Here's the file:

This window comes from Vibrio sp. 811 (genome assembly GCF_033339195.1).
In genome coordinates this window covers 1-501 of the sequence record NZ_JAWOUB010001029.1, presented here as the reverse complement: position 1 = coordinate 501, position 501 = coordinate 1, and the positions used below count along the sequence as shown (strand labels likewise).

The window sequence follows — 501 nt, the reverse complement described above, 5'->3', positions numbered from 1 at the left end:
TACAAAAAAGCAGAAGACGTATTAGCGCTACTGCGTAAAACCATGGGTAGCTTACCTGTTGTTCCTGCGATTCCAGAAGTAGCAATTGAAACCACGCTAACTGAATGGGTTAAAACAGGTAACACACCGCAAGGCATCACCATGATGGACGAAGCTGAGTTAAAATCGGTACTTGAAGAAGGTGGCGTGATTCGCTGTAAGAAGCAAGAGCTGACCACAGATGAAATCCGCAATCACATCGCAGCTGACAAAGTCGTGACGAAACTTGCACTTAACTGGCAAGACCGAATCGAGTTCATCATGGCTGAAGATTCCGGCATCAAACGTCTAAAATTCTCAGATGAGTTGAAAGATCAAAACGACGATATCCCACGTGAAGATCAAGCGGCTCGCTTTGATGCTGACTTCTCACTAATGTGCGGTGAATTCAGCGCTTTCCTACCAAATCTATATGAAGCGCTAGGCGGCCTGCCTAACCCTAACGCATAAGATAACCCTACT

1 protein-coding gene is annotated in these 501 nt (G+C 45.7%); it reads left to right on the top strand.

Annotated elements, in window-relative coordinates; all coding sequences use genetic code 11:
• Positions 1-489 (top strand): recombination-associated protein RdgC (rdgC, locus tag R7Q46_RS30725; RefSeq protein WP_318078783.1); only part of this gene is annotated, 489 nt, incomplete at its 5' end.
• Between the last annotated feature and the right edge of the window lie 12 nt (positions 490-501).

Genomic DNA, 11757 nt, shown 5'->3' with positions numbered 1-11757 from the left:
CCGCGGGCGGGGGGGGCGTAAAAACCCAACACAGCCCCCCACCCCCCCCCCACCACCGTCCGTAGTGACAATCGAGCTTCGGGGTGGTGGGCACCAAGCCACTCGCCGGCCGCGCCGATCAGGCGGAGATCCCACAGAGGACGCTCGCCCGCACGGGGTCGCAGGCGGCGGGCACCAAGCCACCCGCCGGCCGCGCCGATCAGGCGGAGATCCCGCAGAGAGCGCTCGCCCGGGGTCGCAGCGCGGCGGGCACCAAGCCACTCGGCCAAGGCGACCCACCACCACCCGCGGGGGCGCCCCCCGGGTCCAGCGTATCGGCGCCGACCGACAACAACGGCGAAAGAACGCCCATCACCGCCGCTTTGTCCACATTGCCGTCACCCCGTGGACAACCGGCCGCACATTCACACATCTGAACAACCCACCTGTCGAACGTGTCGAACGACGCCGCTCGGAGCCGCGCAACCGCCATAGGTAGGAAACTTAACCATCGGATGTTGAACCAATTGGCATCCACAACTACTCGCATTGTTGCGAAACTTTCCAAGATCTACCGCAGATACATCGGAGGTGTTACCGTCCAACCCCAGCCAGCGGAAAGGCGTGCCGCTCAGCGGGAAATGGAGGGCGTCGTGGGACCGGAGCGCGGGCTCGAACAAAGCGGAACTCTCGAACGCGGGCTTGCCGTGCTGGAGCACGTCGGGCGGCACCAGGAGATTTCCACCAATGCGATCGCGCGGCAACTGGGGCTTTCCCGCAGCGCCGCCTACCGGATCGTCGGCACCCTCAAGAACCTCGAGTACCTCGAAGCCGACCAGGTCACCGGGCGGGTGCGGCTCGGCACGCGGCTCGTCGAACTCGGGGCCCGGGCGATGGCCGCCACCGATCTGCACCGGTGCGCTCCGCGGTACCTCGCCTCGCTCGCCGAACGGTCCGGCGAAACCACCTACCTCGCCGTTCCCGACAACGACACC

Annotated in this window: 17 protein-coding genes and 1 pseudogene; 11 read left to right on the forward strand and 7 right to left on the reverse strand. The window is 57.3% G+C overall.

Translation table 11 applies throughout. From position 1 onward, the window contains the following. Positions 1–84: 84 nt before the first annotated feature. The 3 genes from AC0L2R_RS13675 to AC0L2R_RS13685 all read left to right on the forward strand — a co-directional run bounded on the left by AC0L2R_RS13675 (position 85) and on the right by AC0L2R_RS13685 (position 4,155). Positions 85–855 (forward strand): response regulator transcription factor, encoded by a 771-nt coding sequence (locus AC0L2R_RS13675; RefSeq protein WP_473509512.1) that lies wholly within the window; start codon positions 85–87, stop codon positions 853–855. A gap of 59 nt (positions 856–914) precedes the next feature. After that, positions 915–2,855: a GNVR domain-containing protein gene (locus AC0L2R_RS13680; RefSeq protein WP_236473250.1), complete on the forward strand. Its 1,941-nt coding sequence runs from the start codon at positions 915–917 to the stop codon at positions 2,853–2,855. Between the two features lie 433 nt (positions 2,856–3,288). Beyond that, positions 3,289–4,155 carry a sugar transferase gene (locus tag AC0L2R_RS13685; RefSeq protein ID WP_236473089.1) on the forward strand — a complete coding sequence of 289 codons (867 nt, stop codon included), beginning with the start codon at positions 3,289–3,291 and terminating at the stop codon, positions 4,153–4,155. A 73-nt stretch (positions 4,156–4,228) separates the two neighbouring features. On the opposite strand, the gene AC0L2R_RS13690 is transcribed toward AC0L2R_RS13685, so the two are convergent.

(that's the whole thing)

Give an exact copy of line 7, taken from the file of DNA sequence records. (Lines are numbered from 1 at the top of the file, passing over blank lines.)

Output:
• Positions 1-489 (top strand): recombination-associated protein RdgC (rdgC, locus tag R7Q46_RS30725; RefSeq protein WP_318078783.1); only part of this gene is annotated, 489 nt, incomplete at its 5' end.